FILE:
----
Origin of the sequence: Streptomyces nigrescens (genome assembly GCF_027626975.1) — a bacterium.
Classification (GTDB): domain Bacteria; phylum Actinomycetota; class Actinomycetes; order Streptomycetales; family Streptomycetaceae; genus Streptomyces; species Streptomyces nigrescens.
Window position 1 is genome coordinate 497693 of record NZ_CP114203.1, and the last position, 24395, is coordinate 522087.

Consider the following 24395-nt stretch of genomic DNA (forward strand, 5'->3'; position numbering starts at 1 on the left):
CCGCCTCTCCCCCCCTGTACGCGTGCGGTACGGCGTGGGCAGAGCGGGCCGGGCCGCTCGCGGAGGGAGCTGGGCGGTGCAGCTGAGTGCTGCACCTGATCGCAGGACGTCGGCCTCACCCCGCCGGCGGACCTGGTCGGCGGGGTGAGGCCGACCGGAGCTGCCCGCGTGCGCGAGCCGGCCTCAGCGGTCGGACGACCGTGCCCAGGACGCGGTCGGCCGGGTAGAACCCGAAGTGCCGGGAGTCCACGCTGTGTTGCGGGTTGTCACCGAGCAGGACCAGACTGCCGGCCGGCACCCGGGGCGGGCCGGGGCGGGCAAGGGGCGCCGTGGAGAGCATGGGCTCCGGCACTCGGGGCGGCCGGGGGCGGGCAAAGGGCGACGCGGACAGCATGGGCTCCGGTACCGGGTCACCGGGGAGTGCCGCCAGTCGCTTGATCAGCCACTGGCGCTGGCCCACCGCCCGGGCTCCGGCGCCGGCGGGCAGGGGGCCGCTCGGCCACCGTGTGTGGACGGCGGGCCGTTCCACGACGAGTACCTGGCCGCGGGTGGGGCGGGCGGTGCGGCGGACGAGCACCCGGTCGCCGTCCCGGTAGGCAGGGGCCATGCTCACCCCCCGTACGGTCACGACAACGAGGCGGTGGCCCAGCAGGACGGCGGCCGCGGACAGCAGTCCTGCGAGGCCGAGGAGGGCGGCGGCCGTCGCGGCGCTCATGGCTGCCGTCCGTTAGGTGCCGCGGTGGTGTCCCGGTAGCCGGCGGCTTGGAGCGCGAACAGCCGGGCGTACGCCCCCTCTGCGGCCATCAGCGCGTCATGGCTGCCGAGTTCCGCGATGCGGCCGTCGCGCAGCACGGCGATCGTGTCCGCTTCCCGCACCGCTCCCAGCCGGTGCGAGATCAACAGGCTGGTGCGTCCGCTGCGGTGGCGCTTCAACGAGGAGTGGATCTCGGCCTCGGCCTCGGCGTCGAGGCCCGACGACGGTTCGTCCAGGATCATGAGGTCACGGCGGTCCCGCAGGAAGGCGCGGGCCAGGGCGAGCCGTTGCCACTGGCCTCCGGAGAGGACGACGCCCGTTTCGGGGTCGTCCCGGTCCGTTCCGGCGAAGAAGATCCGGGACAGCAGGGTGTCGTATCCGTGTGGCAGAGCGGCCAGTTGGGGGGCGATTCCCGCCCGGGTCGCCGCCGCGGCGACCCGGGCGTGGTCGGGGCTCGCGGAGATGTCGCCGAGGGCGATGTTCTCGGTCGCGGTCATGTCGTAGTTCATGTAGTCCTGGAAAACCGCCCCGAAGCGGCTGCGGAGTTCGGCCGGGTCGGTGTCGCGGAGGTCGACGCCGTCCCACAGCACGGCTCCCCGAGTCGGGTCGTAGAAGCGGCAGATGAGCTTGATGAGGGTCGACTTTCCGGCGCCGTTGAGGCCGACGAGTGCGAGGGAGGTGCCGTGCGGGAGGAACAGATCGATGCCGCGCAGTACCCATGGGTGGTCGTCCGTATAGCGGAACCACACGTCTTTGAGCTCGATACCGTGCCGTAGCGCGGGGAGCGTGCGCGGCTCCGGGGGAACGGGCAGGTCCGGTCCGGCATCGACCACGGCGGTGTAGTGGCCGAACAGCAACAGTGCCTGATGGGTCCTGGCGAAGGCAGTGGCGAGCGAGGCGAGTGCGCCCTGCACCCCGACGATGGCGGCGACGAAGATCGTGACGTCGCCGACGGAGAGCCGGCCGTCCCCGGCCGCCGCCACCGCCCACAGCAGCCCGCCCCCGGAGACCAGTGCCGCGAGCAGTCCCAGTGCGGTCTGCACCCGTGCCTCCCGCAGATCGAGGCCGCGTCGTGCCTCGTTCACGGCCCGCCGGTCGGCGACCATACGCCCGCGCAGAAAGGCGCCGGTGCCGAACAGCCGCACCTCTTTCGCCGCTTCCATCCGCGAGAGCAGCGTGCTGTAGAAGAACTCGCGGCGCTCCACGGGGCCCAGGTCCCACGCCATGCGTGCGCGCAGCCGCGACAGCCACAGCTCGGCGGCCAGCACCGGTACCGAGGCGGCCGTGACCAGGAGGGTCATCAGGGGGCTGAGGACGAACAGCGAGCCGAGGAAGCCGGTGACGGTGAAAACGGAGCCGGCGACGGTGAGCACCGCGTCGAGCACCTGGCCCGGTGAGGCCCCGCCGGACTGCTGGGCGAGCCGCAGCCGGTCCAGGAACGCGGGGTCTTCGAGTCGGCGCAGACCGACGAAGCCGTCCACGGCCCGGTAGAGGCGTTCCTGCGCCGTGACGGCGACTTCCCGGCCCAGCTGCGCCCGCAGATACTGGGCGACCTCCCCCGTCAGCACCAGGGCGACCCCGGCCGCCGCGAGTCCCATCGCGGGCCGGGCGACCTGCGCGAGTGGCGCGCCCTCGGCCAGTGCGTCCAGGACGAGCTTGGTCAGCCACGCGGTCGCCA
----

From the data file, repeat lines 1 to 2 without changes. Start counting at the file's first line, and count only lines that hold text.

Origin of the sequence: Streptomyces nigrescens (genome assembly GCF_027626975.1) — a bacterium.
Classification (GTDB): domain Bacteria; phylum Actinomycetota; class Actinomycetes; order Streptomycetales; family Streptomycetaceae; genus Streptomyces; species Streptomyces nigrescens.